Federal background screenings are usually requested for public sector employees, such as law enforcement officials. They tend to be part of a comprehensive employee screening for government jobs. However, these checks are becoming increasingly commonplace in the banking and financial sectors.
In fact, applicants for a banking position will need to undergo a federal criminal background check if they will be dealing with sensitive financial information and other relevant data. Additionally, employers may use federal screening before agreeing to hire high-level individuals and executives. This is especially true for people working with older adults and children in the healthcare sector or the medical field.
Other areas where federal criminal background checks are ideal include C-level executives, CPA, public sector employees, financial and banking staff, and all other employees with access to sensitive financial information.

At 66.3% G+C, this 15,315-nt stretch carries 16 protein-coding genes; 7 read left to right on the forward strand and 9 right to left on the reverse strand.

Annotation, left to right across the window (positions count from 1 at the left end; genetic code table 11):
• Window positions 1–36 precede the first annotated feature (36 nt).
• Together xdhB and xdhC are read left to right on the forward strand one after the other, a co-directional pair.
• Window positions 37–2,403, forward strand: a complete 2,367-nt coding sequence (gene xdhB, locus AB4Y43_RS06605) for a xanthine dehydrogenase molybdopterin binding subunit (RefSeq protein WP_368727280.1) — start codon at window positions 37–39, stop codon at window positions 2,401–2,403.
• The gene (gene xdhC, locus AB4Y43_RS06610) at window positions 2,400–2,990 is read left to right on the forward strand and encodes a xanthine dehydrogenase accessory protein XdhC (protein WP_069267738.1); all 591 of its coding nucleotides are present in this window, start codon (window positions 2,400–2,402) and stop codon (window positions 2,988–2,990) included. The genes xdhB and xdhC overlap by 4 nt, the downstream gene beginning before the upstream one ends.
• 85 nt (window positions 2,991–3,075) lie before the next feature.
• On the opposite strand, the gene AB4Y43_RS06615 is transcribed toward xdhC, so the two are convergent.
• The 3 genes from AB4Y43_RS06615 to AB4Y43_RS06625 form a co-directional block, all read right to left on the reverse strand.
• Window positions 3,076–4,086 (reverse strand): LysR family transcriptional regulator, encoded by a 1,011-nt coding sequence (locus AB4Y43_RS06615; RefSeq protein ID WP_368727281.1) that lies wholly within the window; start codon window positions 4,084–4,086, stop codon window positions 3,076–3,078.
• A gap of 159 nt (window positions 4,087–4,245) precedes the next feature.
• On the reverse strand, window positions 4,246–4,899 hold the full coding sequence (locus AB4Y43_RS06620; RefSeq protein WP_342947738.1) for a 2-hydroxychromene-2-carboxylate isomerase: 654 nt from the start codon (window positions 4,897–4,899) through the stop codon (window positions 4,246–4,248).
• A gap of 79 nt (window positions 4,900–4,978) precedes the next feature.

Federal background screening can be specific or broad-range. They typically include information regarding felony convictions and criminal records. However, they may also include details specific to clearing an employee for a government position. Almost all federal screenings provide the applicant’s arrest record. This consists of the date of arrest, the period of the alleged offense, charges, and the time spent in law enforcement custody.
Federal background checks may also include records involving crimes committed on crossed state lines or state property. Other elements of the average federal check include employment history, listed lawsuits, fraud, embezzlement, white-collar crimes, capital punishments, tax evasion, kidnapping, robbery, illegal dealings in firearms, and sex offenses against children.
Federal Drug testing – Employers of CDL drivers test for marijuana, cocaine, amphetamines, opiates, and PCP.